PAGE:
Who is Wise? The One Who Learns from All
Heather Bradley, CPCC, and Miriam Bamberger Grogan, CPCC, are the co-founders of The Flourishing Company, a workplace consulting firm which changes the way people experience work. They are the authors of Judge For Yourself: Clarity, Choice, and Action in Your Legal Career, published by the American Bar Association in cooperation with MCCA®. For additional information, visit: www.TheFlourishingCompany.com.
If you had the opportunity to learn how to improve your recruitment and retention efforts or innovate the service you provide your clients, would you take it? Who wouldn't? Yet many lawyers resist tapping into information that is often right in front of them. The source? The junior attorneys on staff.
Some seasoned attorneys sneer at the idea of learning from newer attorneys, insisting experience is the best teacher and questioning what they could learn from newcomers to the profession. The answer? Perhaps, quite a lot.
Improving Recruitment and Retention Efforts
When was the last time you were recruited? How long has it been since you chose where to work? Organizations change over time, and your experience and information may be dated.
Because they have recently gone through the recruitment process, newly minted attorneys are uniquely positioned to give you feedback about their experience and the factors that influenced their decision to select your offer. And they are already sharing it with one another. Whether or not you choose to hear it, your organization's reputation is a hot topic in the talent market.
The more you understand what is important to these up-and-coming attorneys and what other organizations are doing, the more likely you are to create a culture in which they want to stay. Veteran attorneys observe that younger attorneys are more in touch with how programs are really working. They can tell you if people buy into the message senior attorneys think is being sent.
A Word for Newer Attorneys…
So the general counsel or senior partner has just asked your opinion. What do you do?
Show them you have a valid contribution to make:
- Voice your opinions confidently (but not arrogantly) and show how you formed them.
- Ground your response in supporting facts.
- If you don't know the answer, say so.
- When you are asked to keep something confidential, do it, even if you do not think it is a big deal. Betraying trust can be an irreparable mistake.
- Know when to stop. Once the more senior attorney has made a decision, accept it and move on.
Contemporary Customer Service
Innovative Use of Technology
Recently graduated attorneys are likely to be technically sophisticated. They know a world of instant, electronic information: the internet, instant messaging, blogs, PDAs, text messaging, and more. These tools are standard equipment for younger attorneys, who use them to find new ways of performing time-sensitive tasks.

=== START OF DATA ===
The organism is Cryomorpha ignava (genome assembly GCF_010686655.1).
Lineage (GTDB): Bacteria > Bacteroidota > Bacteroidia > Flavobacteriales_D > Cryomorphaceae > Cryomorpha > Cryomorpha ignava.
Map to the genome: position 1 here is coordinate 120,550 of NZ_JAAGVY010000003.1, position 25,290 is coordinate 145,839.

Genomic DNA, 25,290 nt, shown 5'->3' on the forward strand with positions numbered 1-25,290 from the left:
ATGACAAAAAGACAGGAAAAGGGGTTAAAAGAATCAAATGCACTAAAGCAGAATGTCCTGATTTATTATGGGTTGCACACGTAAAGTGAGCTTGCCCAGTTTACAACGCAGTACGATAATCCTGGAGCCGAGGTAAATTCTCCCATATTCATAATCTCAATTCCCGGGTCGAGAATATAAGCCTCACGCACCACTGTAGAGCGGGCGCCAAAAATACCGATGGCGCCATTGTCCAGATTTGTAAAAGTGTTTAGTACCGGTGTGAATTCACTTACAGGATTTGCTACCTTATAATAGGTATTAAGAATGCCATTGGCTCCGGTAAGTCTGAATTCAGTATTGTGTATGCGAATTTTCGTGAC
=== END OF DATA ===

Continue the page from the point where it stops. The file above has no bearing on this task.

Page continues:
"Experienced attorneys can learn how to take advantage of new ways of conducting their work," says Gihan Fernando, dean of career services at the Georgetown University Law Center. "Technology has taught young people to approach problems in different ways than we did even a few years ago. As a result, new attorneys can research matters more effectively, translating into an enormous benefit to clients."
As newcomers, young attorneys' innocent questions about institutional processes can open the door for system improvements leading to better client service. According to those interviewed, seasoned attorneys who are new to an organization sometimes don't think to ask why things are done in a certain way.
The Practice of Law
Can experienced attorneys really learn from younger attorneys? Two seasoned attorneys say junior attorneys may have valuable contributions that translate into better client service.
"After about 10 years as a partner, I was on a team with two associates," says Jim Sandman, senior partner, Arnold & Porter LLP, and president-elect, District of Columbia Bar Association. "We were all so very different from one another, and we were a much better team for our differences. Of course, some of their suggestions needed polishing, but the ideas they proposed—which I would never have thought of on my own—strengthened our case."
"Younger attorneys have different cultural reference points that are invaluable," adds Douglas B. Mishkin, a partner with Patton Boggs, LLP. "You never know what the judge or jury is attuned to. The client is entitled to the best everyone on the team has to offer."
The three steps of The Flourishing Process™ can help you become more comfortable with the idea of tapping into the wisdom of your newer attorneys.
The Flourishing Process™